Residents of Dayton, Ohio, may soon see something besides birds when they look up into the sky.
In order to assist law enforcement agencies, officials with the Dayton City Commission are planning on signing a $120,000 contract with a local security company that will put surveillance planes in the sky. The service will be provided by Persistent Surveillance Systems if the deal gets signed.
Persistent Surveillance Systems (PSS) currently operates in the Dayton area watching over private properties. If the city ends up inking a contract with the company, PSS will be asked to look for illegal activity in public places.
According to PSS’s Ross McNutt, Dayton would be able to access a feed from a video camera on a plane cruising around the city at a height of 10,000 feet. The plane (and the pilot flying it) will assist local police in monitoring activity taking place on the ground, according to RT.com.
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The city may choose to use a program called “Trusted Situational Awareness.” PSS claims that this system can collect real-time data and imagery and also provide “valuable forensic intelligence” to law enforcement officials.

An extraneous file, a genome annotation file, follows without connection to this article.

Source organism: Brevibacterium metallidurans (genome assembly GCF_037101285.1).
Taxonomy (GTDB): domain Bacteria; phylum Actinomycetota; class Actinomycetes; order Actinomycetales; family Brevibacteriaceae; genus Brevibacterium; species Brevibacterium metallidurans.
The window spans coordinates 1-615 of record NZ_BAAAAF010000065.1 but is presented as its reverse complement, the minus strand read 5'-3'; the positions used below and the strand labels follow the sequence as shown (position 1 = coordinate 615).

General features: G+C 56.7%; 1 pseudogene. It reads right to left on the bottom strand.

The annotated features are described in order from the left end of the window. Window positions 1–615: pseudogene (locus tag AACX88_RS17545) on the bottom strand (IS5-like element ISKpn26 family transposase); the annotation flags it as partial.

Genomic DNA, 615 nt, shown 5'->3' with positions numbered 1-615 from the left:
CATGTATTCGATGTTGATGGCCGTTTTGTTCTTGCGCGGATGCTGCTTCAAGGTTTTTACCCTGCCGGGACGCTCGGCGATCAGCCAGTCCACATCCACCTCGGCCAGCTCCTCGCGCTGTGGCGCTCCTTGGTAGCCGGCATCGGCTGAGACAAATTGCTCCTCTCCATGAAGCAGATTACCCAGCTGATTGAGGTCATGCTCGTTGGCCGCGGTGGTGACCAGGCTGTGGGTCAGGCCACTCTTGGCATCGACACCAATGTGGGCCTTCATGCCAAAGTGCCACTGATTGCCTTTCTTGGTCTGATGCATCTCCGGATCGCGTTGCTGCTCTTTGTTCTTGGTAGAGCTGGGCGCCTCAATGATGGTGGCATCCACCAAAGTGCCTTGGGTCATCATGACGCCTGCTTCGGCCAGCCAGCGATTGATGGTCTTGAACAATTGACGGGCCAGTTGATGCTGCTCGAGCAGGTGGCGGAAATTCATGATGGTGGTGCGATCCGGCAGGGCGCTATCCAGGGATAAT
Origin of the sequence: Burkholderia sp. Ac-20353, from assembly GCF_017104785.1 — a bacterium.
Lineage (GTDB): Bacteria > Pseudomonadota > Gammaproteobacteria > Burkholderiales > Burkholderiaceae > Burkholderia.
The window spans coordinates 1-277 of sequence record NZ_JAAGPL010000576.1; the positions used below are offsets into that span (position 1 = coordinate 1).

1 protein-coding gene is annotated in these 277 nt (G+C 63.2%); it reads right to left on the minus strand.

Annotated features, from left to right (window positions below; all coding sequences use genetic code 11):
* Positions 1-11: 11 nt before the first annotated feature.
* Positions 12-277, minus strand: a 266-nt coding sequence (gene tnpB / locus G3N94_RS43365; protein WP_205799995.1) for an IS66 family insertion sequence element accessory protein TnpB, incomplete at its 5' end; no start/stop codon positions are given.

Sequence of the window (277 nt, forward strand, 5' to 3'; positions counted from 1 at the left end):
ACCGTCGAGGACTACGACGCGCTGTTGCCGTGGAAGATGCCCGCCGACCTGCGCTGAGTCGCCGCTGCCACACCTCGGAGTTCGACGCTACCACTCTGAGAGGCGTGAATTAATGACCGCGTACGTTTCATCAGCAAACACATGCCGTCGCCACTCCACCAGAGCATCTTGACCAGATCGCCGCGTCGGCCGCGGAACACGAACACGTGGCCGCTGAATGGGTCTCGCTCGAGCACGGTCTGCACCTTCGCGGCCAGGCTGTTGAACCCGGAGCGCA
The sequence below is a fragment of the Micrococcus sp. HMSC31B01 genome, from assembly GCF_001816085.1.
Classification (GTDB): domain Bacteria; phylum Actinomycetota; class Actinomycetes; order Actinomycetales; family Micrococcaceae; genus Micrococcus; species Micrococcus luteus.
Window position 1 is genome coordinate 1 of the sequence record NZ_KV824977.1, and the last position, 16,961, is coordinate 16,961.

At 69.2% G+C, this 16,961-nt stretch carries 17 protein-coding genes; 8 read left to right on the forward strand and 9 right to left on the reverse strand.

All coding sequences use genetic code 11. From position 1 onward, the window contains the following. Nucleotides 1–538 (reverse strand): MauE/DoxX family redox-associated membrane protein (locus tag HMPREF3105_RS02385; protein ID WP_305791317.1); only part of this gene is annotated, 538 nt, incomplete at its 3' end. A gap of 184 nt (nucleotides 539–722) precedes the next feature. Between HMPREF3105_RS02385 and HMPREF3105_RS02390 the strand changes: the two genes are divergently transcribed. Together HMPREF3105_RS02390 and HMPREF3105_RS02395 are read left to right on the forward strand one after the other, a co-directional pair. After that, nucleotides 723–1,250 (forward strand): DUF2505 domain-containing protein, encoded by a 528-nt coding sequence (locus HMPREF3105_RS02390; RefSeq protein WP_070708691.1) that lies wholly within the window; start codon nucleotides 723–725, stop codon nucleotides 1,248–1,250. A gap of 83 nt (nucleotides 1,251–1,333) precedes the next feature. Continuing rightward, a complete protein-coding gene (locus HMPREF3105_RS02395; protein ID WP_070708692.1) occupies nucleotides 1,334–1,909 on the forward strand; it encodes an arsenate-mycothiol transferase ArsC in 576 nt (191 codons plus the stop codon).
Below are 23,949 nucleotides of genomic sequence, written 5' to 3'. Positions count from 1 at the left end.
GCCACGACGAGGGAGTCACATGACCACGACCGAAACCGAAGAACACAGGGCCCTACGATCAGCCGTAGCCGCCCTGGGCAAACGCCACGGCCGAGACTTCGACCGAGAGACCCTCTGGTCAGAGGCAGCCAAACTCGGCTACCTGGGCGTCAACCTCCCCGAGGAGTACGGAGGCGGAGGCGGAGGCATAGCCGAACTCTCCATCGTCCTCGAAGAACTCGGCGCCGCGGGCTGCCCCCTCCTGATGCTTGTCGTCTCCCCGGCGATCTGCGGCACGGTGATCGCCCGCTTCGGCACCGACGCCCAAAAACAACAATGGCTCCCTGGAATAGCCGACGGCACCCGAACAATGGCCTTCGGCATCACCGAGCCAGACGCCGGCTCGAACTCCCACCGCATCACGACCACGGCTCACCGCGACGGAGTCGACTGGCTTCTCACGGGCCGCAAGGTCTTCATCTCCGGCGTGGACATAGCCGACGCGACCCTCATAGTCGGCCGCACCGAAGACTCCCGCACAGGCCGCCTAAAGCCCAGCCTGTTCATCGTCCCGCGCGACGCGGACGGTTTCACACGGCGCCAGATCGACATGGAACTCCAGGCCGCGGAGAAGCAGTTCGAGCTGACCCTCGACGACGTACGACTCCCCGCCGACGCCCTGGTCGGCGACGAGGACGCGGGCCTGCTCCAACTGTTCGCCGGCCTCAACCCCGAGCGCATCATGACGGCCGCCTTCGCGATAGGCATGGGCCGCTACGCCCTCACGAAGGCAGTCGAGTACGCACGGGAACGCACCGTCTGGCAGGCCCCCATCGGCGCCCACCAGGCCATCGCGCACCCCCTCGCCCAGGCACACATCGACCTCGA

The American Civil Liberties Union is not a big fan of the proposed plan. Jay Stanley, a senior policy analyst with the ACLU’s Speech, Privacy and Technology Project, had this to say: “'Forensic intelligence' usually means something like keeping records of everything everybody is doing so we can go back and carry out retroactive surveillance whenever we need it.”
In a statement, the ACLU said: “These planes are able to monitor an area four times as large as Dayton’s downtown. The rapid-fire cameras used on the plane make the captured data more like film than still photos. Police can zoom in on any part of the image, in real time. This means that they could track your car down the street or watch you swimming in your backyard.”